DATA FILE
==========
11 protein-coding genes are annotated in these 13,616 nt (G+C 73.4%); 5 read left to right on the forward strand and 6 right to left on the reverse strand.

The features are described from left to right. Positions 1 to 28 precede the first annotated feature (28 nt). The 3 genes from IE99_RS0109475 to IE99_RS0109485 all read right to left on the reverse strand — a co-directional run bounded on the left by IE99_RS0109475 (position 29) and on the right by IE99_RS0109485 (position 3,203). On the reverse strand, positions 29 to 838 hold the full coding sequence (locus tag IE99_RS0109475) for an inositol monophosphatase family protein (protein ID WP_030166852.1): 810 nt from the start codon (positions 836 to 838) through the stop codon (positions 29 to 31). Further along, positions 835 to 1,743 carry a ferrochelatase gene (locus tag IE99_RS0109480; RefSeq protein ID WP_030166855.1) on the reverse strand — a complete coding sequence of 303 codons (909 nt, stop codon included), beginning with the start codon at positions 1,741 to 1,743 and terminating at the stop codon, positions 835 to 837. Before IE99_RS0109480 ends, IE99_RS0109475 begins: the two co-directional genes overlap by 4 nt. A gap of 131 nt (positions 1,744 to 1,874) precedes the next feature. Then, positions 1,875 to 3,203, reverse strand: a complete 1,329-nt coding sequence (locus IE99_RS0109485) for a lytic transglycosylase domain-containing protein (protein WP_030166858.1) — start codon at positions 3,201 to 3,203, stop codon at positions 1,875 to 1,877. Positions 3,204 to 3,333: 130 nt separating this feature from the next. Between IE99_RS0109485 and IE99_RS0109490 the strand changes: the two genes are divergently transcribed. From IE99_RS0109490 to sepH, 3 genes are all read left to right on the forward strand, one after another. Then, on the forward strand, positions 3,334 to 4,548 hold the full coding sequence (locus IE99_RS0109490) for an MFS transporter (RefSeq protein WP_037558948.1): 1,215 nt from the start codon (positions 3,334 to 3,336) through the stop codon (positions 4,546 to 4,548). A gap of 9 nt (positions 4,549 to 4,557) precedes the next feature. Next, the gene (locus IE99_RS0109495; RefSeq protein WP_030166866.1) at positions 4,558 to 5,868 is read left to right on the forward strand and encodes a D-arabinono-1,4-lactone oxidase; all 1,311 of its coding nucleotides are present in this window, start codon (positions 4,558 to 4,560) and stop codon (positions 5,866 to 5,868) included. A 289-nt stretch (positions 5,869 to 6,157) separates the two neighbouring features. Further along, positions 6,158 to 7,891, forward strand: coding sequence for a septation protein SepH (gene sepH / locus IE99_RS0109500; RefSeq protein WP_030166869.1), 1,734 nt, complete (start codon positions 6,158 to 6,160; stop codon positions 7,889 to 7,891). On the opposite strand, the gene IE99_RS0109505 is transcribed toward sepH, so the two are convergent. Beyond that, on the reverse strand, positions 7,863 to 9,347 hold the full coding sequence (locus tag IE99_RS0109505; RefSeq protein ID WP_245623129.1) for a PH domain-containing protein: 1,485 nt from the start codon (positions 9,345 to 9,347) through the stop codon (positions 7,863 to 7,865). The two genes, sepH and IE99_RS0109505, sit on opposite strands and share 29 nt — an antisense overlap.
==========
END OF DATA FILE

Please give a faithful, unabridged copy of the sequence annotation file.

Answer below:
11 protein-coding genes are annotated in these 13,616 nt (G+C 73.4%); 5 read left to right on the forward strand and 6 right to left on the reverse strand.

The features are described from left to right. Positions 1 to 28 precede the first annotated feature (28 nt). The 3 genes from IE99_RS0109475 to IE99_RS0109485 all read right to left on the reverse strand — a co-directional run bounded on the left by IE99_RS0109475 (position 29) and on the right by IE99_RS0109485 (position 3,203). On the reverse strand, positions 29 to 838 hold the full coding sequence (locus tag IE99_RS0109475) for an inositol monophosphatase family protein (protein ID WP_030166852.1): 810 nt from the start codon (positions 836 to 838) through the stop codon (positions 29 to 31). Further along, positions 835 to 1,743 carry a ferrochelatase gene (locus tag IE99_RS0109480; RefSeq protein ID WP_030166855.1) on the reverse strand — a complete coding sequence of 303 codons (909 nt, stop codon included), beginning with the start codon at positions 1,741 to 1,743 and terminating at the stop codon, positions 835 to 837. Before IE99_RS0109480 ends, IE99_RS0109475 begins: the two co-directional genes overlap by 4 nt. A gap of 131 nt (positions 1,744 to 1,874) precedes the next feature. Then, positions 1,875 to 3,203, reverse strand: a complete 1,329-nt coding sequence (locus IE99_RS0109485) for a lytic transglycosylase domain-containing protein (protein WP_030166858.1) — start codon at positions 3,201 to 3,203, stop codon at positions 1,875 to 1,877. Positions 3,204 to 3,333: 130 nt separating this feature from the next. Between IE99_RS0109485 and IE99_RS0109490 the strand changes: the two genes are divergently transcribed. From IE99_RS0109490 to sepH, 3 genes are all read left to right on the forward strand, one after another. Then, on the forward strand, positions 3,334 to 4,548 hold the full coding sequence (locus IE99_RS0109490) for an MFS transporter (RefSeq protein WP_037558948.1): 1,215 nt from the start codon (positions 3,334 to 3,336) through the stop codon (positions 4,546 to 4,548). A gap of 9 nt (positions 4,549 to 4,557) precedes the next feature. Next, the gene (locus IE99_RS0109495; RefSeq protein WP_030166866.1) at positions 4,558 to 5,868 is read left to right on the forward strand and encodes a D-arabinono-1,4-lactone oxidase; all 1,311 of its coding nucleotides are present in this window, start codon (positions 4,558 to 4,560) and stop codon (positions 5,866 to 5,868) included. A 289-nt stretch (positions 5,869 to 6,157) separates the two neighbouring features. Further along, positions 6,158 to 7,891, forward strand: coding sequence for a septation protein SepH (gene sepH / locus IE99_RS0109500; RefSeq protein WP_030166869.1), 1,734 nt, complete (start codon positions 6,158 to 6,160; stop codon positions 7,889 to 7,891). On the opposite strand, the gene IE99_RS0109505 is transcribed toward sepH, so the two are convergent. Beyond that, on the reverse strand, positions 7,863 to 9,347 hold the full coding sequence (locus tag IE99_RS0109505; RefSeq protein ID WP_245623129.1) for a PH domain-containing protein: 1,485 nt from the start codon (positions 9,345 to 9,347) through the stop codon (positions 7,863 to 7,865). The two genes, sepH and IE99_RS0109505, sit on opposite strands and share 29 nt — an antisense overlap.